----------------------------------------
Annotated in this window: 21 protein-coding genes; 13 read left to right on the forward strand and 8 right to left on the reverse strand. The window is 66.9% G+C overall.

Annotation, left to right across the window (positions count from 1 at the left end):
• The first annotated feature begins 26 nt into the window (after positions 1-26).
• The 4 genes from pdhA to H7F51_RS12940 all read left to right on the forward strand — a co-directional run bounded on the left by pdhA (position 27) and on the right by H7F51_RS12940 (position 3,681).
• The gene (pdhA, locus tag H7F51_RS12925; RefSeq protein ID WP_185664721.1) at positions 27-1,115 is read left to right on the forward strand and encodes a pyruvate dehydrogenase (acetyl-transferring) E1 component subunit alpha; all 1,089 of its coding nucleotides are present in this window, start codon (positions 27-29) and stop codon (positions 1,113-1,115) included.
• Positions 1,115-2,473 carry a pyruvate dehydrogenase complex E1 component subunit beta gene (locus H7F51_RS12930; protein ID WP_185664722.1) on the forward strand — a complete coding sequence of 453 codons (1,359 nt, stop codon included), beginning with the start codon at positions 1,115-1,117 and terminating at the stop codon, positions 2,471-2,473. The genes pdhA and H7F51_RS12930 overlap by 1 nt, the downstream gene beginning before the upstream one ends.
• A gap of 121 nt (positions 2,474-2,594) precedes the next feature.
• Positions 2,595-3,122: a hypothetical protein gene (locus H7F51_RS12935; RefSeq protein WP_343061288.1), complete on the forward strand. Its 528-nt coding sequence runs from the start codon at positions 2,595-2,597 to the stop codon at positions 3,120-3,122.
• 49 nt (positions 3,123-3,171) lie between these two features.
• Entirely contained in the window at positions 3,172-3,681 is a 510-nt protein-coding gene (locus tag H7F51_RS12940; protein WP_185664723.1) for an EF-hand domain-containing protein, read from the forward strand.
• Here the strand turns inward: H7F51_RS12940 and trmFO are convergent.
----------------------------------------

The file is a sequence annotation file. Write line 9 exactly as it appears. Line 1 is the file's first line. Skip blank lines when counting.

• 49 nt (positions 3,123-3,171) lie between these two features.